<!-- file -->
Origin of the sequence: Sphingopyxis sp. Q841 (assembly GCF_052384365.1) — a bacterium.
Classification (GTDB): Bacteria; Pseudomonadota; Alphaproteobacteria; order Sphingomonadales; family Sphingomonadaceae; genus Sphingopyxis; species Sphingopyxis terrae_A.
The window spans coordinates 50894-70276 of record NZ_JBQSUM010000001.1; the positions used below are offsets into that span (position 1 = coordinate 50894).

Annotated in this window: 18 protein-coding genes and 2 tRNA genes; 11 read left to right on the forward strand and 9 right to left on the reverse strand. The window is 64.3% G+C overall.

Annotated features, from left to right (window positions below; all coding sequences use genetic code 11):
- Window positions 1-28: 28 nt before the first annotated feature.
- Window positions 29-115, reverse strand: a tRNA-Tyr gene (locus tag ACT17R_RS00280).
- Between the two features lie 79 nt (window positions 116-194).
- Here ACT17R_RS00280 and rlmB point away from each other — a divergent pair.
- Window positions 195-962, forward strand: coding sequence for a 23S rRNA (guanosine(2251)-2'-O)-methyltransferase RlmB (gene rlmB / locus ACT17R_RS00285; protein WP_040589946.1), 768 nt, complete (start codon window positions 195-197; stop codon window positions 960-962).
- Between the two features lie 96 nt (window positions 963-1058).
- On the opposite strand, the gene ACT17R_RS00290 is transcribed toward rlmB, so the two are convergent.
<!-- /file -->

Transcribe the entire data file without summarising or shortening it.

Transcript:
Origin of the sequence: Sphingopyxis sp. Q841 (assembly GCF_052384365.1) — a bacterium.
Classification (GTDB): Bacteria; Pseudomonadota; Alphaproteobacteria; order Sphingomonadales; family Sphingomonadaceae; genus Sphingopyxis; species Sphingopyxis terrae_A.
The window spans coordinates 50894-70276 of record NZ_JBQSUM010000001.1; the positions used below are offsets into that span (position 1 = coordinate 50894).

Annotated in this window: 18 protein-coding genes and 2 tRNA genes; 11 read left to right on the forward strand and 9 right to left on the reverse strand. The window is 64.3% G+C overall.

Annotated features, from left to right (window positions below; all coding sequences use genetic code 11):
- Window positions 1-28: 28 nt before the first annotated feature.
- Window positions 29-115, reverse strand: a tRNA-Tyr gene (locus tag ACT17R_RS00280).
- Between the two features lie 79 nt (window positions 116-194).
- Here ACT17R_RS00280 and rlmB point away from each other — a divergent pair.
- Window positions 195-962, forward strand: coding sequence for a 23S rRNA (guanosine(2251)-2'-O)-methyltransferase RlmB (gene rlmB / locus ACT17R_RS00285; protein WP_040589946.1), 768 nt, complete (start codon window positions 195-197; stop codon window positions 960-962).
- Between the two features lie 96 nt (window positions 963-1058).
- On the opposite strand, the gene ACT17R_RS00290 is transcribed toward rlmB, so the two are convergent.